Lost in London full movie review - Innovative, ballsy idea that still managed to be a bit dull.
When Lost in London was previewed I was immediately taken with the idea. For those of you unfamiliar with it, this was billed as the world's first ever film to be shot live and broadcast into theaters simultaneously, in one big take from the streets of London.
Risky, and fascinating. I was reminded of the type of audience-intense atmosphere present at the "choose your own path" interactive experiments of the 1990s. While it was in fact pulled off quite well, the film suffers from attempts at humor mostly falling flat, and a story that turns out to be not all that interesting.
The brainchild of Woody Harrelson, this is a semi-true retelling of events of a night that spiraled out of his control and landed him in prison, leaving him with some serious questions to ponder about himself, his friendships, and the direction of his life. Particularly his relationship with his wife, who kick starts his terrible evening after reading about his fling with three women in a tabloid. There are some well known names here too besides Woody, and the supporting cast absolutely carries the film with performances that far exceeded my expectations and left me marveling at how they seemed to get it just right while filming live. That more than anything else kept me interested until the end.
Owen Wilson was good as the same character that he usually plays, trying to cheer Woody up in a gypsy-themed nightclub with mixed results. I didn't really find their actor's meta- banter all that funny but it was more popular with the audience. Willie Nelson who was a starring role here appears for maybe one minute, playing a tune in Woody's prison cell and giving him some words of wisdom. The police officers were alternately funny and human, and the free- spirited girl he meets outside the nightclub was strangely alluring and provided the most unexpected laugh when she receives a face full of vomit after leaning in for the expected kiss.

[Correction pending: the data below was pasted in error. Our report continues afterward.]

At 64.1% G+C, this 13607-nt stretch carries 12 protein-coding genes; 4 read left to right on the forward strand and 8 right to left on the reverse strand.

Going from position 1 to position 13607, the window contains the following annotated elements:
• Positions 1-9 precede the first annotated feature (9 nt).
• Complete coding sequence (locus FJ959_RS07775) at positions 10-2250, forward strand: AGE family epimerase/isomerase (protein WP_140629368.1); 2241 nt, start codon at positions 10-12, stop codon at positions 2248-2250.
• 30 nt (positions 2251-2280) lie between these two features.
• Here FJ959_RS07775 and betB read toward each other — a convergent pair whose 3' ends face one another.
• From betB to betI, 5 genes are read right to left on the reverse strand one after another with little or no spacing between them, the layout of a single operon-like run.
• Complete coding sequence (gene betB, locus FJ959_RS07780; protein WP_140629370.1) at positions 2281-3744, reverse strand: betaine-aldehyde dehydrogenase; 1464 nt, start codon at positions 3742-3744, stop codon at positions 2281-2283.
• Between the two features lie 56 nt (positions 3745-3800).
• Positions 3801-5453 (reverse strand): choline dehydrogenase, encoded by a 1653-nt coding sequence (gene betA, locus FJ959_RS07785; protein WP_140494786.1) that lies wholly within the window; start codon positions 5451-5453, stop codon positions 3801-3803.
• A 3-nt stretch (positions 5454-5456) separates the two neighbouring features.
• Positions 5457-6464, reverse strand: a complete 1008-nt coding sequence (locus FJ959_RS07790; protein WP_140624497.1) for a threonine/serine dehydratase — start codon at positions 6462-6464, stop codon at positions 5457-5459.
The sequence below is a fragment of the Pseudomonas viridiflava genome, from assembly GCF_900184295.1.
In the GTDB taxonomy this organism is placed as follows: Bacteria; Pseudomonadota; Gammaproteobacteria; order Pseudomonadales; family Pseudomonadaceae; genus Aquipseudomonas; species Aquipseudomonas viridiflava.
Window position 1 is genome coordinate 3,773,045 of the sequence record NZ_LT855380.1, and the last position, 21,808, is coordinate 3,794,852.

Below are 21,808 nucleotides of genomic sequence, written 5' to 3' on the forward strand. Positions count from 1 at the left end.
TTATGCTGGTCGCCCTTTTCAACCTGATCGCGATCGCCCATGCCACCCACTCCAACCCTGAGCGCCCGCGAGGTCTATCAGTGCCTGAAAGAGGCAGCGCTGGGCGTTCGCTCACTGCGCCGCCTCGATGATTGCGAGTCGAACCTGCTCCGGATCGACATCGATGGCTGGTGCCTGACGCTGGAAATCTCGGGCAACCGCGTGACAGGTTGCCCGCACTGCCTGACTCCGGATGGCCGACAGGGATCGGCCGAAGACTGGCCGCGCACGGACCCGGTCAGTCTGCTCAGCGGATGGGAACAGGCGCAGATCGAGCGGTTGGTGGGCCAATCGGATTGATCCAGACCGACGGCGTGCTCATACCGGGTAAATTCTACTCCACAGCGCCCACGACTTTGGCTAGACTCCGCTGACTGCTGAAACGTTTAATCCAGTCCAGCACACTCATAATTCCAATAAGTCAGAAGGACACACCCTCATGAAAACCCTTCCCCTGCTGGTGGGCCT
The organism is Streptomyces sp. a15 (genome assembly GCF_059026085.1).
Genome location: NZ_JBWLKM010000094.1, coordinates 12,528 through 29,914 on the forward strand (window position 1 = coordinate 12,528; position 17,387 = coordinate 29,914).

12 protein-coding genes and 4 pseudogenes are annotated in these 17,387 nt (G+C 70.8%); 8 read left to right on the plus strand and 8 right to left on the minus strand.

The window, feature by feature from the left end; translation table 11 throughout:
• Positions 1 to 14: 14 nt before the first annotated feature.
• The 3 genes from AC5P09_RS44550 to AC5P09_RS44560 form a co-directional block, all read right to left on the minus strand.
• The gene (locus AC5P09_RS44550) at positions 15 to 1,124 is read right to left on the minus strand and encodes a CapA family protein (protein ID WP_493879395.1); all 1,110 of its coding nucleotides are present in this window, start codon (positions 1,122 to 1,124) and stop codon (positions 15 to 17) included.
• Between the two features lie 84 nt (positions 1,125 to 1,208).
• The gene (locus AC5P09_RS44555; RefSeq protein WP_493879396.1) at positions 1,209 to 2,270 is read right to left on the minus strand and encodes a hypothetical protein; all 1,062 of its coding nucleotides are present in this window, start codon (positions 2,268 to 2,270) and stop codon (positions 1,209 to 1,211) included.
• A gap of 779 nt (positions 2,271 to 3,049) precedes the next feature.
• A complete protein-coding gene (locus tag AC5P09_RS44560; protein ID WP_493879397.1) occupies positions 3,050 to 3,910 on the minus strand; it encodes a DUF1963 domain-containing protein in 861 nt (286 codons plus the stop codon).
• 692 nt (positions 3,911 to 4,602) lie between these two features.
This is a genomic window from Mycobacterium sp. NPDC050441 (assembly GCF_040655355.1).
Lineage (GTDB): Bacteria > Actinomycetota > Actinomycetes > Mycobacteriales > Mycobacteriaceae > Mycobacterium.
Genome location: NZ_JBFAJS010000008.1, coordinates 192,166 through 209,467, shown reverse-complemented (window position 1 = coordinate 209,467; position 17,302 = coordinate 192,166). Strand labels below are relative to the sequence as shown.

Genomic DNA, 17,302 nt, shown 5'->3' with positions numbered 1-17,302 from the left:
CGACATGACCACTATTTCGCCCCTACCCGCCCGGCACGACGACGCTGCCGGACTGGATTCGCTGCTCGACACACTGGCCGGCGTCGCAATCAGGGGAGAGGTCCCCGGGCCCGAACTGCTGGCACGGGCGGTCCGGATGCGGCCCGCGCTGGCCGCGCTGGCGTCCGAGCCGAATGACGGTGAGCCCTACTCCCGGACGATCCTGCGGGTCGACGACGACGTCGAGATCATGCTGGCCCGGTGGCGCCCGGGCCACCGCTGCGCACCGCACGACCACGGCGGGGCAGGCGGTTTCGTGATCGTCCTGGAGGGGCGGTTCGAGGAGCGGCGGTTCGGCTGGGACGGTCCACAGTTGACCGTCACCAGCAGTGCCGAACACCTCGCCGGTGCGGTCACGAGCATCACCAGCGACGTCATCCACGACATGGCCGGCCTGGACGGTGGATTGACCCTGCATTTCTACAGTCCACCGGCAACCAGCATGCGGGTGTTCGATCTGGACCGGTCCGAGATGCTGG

What I found most surprising is that Woody, who directed, produced, and stars, gives the weakest on screen performance. He seems overwhelmed, and comes off as very self-conscious throughout. In his defense, I can easily understand why with such a daunting task. His acting had almost zero nuance however and ranges from kind of upbeat, to a bit distressed. Considering that he's in every single scene, I hoped he would pull the proverbial rabbit out of the hat and give the audience something before the end, but he never really breaks out of his funk.
The film moves at a relatively fast pace and the camera work is claustrophobic, with the majority of the shots being tight to the body and allowing for only the figures of one or two people in the frame when they're not in the process of moving to another place. The picture was clear- ish and never felt cheap, but had a kind of pallor to it, a soft greyness that did betray a little glass. I'm not going to complain about the sometimes dim lighting, for what they were working with it seemed remarkably done.
Even until the final scene arrived, I was wondering if Harrelson would in fact go through with his promise to jump into the Thames if it stunk, but even with its flaws it lived up to what it tried to accomplish and manages to be an okay film. Whether or not it stands up to viewing now that the novelty has worn off may be a different story.